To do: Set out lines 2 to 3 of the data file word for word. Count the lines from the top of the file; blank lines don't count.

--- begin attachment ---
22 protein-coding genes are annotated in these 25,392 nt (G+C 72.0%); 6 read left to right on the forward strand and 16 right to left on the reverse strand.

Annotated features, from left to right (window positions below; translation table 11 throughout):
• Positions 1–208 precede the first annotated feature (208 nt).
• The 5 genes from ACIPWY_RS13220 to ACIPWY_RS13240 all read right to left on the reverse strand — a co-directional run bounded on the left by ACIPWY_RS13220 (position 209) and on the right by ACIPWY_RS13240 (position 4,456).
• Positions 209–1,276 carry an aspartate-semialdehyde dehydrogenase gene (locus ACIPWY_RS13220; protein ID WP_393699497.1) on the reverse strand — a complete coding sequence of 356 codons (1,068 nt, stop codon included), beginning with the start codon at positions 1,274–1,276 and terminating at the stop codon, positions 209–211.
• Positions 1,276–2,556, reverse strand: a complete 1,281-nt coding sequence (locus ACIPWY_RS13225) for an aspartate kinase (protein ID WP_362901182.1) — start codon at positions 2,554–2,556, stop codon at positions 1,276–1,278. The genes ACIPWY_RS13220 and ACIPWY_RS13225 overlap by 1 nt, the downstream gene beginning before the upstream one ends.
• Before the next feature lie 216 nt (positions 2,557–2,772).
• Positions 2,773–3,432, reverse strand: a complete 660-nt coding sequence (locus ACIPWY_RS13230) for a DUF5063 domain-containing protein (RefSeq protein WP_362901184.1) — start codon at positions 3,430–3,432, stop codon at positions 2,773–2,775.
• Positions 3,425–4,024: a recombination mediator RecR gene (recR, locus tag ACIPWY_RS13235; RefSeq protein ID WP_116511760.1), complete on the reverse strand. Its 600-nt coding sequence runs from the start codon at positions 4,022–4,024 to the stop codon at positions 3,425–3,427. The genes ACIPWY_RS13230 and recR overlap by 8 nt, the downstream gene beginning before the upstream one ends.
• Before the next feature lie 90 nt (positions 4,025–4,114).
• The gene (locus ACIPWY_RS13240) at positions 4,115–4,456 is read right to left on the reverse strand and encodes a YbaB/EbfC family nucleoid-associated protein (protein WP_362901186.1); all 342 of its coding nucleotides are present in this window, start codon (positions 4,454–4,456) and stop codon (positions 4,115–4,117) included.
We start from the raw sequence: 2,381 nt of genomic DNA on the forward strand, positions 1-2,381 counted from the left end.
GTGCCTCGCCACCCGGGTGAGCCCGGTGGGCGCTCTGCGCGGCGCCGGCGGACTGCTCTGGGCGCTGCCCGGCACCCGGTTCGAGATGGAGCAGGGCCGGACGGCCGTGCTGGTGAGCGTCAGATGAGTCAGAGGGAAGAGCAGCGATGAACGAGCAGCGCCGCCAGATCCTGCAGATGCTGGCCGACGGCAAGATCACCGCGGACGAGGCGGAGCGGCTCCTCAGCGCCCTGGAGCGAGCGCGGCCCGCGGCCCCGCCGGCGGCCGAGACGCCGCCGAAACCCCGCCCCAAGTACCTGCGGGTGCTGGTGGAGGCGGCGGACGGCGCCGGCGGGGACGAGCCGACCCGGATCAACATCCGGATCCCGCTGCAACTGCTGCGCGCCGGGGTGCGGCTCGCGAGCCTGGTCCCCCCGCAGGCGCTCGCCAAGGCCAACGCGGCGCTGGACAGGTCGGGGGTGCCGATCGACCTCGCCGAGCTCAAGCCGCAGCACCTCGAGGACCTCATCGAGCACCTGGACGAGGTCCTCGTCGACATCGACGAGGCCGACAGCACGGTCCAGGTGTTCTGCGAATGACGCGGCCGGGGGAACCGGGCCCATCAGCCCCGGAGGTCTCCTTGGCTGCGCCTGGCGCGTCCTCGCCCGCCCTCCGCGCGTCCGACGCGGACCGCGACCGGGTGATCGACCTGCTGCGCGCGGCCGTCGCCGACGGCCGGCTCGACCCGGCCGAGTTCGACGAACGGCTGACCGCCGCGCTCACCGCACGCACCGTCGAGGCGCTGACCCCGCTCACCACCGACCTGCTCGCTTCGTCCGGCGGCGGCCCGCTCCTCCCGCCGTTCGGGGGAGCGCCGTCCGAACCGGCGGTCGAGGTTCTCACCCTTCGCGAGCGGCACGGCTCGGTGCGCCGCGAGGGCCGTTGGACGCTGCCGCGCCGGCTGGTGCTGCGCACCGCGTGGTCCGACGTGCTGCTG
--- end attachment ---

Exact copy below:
Annotated features, from left to right (window positions below; translation table 11 throughout):
• Positions 1–208 precede the first annotated feature (208 nt).